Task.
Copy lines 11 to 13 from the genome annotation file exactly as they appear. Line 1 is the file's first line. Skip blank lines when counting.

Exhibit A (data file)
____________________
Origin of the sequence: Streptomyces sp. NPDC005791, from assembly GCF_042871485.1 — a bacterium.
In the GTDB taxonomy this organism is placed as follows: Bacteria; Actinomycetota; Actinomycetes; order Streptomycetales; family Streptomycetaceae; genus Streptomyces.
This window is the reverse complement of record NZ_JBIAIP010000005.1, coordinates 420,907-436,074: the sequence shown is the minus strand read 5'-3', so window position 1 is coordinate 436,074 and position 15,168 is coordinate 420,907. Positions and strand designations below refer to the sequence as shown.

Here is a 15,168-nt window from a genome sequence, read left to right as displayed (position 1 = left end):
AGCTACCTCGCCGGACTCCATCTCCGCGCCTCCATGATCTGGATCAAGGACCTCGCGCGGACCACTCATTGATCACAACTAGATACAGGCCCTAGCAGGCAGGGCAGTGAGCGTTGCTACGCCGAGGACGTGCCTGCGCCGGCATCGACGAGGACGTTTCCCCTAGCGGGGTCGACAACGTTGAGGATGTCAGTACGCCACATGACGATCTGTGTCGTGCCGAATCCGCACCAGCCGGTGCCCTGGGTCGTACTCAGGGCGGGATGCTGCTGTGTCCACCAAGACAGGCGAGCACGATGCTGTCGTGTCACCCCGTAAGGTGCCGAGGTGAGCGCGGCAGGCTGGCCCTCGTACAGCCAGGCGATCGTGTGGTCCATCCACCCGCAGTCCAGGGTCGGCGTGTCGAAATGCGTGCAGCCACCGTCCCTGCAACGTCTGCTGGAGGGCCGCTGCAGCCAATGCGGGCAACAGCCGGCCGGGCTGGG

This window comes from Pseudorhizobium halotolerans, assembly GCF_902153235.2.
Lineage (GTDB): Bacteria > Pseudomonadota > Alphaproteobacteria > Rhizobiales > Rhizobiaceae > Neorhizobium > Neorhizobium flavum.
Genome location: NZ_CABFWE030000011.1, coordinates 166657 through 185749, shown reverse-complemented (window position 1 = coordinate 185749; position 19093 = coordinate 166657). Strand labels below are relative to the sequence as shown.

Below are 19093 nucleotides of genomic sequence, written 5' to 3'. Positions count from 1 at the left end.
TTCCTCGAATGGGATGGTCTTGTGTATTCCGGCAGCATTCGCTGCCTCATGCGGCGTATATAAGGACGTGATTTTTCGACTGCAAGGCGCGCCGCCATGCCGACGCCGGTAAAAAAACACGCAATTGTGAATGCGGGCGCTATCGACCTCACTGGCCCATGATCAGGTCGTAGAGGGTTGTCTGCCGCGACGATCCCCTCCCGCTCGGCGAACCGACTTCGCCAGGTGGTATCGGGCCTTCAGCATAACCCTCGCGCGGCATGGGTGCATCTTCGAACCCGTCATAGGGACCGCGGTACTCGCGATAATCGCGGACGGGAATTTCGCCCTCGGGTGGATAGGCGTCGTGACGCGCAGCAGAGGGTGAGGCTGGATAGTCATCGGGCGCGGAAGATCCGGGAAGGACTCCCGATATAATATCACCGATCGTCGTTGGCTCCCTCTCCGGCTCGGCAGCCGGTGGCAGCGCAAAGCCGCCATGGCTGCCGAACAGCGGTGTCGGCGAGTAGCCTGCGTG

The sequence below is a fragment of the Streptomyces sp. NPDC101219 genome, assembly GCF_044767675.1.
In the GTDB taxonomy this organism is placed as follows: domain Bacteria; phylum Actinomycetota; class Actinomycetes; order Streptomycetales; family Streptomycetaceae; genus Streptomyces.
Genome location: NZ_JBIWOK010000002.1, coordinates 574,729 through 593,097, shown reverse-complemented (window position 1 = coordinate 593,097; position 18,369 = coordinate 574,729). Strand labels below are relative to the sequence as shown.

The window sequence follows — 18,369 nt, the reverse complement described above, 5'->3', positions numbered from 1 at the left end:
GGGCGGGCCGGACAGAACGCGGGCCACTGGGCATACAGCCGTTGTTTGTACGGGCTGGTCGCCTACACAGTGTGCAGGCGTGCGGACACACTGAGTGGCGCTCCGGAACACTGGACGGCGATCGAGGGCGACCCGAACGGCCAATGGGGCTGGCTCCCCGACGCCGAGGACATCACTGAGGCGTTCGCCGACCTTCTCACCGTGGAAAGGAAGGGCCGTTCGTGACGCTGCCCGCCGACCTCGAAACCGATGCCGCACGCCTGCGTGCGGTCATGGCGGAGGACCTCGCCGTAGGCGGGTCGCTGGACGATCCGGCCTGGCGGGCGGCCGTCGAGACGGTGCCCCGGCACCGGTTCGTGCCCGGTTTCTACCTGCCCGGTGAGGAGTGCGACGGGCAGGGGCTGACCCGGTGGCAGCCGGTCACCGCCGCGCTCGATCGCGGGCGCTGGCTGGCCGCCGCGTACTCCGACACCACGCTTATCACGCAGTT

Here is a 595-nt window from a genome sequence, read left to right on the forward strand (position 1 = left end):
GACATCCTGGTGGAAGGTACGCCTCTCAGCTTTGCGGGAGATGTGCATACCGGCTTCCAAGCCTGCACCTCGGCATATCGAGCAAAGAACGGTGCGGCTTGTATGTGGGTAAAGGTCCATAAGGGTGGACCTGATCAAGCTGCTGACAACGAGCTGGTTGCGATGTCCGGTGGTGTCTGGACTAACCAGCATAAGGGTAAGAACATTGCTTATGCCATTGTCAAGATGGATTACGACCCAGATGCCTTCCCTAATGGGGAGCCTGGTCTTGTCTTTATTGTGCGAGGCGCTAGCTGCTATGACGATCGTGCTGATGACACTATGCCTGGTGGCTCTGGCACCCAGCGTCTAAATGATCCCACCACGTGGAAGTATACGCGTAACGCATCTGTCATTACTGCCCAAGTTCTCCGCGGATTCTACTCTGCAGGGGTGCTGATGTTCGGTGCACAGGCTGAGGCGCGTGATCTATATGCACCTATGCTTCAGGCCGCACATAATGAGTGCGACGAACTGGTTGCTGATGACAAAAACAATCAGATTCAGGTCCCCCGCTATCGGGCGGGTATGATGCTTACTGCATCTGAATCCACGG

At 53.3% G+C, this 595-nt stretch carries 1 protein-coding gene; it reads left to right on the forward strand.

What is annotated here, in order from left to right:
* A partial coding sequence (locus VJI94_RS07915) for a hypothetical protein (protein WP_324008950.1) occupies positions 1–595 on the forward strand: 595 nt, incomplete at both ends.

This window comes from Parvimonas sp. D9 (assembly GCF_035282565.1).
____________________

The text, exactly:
The sequence below is a fragment of the Streptomyces sp. NPDC101219 genome, assembly GCF_044767675.1.
In the GTDB taxonomy this organism is placed as follows: domain Bacteria; phylum Actinomycetota; class Actinomycetes; order Streptomycetales; family Streptomycetaceae; genus Streptomyces.
Genome location: NZ_JBIWOK010000002.1, coordinates 574,729 through 593,097, shown reverse-complemented (window position 1 = coordinate 593,097; position 18,369 = coordinate 574,729). Strand labels below are relative to the sequence as shown.